Because calcineurin inhibitor (CNI) immunosuppressive drugs induce arteriolar hyalinosis (ah) in kidney transplants, ah lesions can potentially provide information about drug exposure. We studied the relationship of ah lesions to findings and outcomes in 562 indication biopsies taken 3 days to 35 years after transplant. Prevalence of ah lesions increased with time of biopsy after transplant (TxBx). The ah scores correlated with arterial intimal thickening and atrophy-fibrosis but, unlike atrophy-fibrosis, did not increase until after 500 days because of a background of ah1 lesions in early biopsies reflecting donor aging. Correlation of ah scores with other features varied with TxBx-in early biopsies, donor age and related changes, and in very late biopsies, chronic antibody-mediated rejection and glomerulonephritis and associated lesions. After correction for TxBx, ah0 in intermediate time periods was associated with increased risk of T cell-mediated rejection and graft loss, probably because of underimmunosuppression and nonadherence. Thus, ah lesions in indication biopsies have multiple associations: donor age (early, usually ah1), chronic glomerular diseases (late, often ah2/3), and adequate exposure to CNIs at intermediate times. This threefold TxBx-dependent complexity must be considered when interpreting indication biopsies: ah lesions often indicate adequate CNI exposure, not toxicity, and unexpected ah0 should increase vigilance for nonadherence and underimmunosuppression.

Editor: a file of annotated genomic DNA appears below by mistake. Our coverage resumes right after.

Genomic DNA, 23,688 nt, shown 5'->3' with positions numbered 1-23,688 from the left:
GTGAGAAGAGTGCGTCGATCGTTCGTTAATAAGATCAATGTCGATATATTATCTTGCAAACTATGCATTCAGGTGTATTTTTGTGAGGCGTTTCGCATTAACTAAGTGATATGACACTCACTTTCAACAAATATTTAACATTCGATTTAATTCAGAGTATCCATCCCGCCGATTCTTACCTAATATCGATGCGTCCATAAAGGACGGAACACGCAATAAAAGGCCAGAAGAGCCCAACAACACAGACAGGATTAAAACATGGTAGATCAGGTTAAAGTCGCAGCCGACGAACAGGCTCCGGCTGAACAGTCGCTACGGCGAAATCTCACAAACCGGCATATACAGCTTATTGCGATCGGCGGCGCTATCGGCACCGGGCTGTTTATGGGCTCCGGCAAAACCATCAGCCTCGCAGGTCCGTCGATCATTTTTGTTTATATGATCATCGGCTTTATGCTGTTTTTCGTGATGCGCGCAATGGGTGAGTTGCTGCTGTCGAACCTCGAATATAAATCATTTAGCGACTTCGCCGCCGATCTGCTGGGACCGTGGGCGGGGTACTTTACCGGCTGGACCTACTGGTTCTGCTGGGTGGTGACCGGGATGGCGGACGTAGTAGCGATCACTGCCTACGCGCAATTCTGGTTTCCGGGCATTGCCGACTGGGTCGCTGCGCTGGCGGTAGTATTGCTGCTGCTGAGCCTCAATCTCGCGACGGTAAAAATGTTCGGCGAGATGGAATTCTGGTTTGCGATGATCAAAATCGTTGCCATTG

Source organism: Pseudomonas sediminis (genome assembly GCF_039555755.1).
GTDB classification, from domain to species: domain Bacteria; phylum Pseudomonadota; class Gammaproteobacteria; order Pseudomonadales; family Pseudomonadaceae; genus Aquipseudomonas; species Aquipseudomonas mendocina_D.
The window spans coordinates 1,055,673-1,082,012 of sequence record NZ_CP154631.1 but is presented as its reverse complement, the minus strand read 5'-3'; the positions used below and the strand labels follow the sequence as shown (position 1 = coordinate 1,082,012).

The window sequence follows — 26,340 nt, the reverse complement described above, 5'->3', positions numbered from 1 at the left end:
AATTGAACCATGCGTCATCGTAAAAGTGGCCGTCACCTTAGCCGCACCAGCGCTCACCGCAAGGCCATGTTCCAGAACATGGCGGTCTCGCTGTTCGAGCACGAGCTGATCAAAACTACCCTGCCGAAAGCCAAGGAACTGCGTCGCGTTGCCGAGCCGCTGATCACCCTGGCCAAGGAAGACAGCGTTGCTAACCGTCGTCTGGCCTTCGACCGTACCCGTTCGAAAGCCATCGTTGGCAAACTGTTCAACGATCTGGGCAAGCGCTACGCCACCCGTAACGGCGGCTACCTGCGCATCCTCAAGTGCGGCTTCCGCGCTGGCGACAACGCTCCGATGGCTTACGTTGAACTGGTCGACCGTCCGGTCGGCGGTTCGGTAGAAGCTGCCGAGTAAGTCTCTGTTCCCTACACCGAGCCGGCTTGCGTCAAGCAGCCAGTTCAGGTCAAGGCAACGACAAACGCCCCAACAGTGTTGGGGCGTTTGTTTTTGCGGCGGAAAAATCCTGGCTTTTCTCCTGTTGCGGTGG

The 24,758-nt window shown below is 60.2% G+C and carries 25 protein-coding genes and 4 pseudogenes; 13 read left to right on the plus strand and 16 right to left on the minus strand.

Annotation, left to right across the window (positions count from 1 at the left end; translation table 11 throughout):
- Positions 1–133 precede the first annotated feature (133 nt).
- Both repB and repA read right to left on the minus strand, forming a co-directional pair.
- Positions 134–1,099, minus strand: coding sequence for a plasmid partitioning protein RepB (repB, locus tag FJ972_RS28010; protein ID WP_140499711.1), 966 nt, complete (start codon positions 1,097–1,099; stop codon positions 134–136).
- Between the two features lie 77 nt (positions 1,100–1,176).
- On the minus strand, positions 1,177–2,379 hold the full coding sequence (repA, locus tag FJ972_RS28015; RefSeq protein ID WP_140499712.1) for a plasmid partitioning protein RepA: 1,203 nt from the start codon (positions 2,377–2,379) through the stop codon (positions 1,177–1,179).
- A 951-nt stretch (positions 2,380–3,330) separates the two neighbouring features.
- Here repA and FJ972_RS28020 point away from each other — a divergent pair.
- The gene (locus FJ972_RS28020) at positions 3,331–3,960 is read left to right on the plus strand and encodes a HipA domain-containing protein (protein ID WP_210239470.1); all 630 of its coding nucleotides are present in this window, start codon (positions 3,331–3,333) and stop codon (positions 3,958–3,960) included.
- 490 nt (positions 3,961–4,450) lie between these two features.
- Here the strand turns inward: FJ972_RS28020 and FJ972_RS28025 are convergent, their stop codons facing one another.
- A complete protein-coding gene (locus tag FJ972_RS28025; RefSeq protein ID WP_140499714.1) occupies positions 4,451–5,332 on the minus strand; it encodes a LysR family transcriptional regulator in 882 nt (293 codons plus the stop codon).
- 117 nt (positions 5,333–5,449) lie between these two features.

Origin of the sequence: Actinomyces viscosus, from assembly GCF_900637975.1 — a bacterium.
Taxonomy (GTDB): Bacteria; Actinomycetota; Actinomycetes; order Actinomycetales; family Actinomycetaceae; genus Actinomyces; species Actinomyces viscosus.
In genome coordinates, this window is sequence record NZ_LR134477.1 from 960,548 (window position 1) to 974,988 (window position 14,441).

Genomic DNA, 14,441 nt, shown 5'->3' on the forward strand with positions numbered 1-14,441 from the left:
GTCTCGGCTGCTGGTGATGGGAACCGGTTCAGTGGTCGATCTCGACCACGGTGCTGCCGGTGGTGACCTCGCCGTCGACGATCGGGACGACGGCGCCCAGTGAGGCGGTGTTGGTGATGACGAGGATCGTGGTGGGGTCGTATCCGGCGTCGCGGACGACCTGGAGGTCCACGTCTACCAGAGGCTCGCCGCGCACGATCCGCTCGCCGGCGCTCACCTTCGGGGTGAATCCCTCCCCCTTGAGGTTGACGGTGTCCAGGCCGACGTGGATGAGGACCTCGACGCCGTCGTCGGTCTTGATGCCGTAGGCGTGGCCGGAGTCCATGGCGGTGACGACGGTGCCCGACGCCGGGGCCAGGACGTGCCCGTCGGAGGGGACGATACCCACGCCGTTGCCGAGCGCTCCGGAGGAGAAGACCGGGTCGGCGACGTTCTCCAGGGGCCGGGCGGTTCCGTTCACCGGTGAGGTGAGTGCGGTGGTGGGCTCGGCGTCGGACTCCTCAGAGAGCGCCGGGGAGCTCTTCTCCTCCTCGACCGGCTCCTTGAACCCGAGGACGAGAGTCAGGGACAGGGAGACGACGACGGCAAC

Keywords: basic (laboratory) research/science; biopsy; glomerular biology and disease; graft survival; kidney transplantation/nephrology; microarray/gene array.
© 2016 The American Society of Transplantation and the American Society of Transplant Surgeons.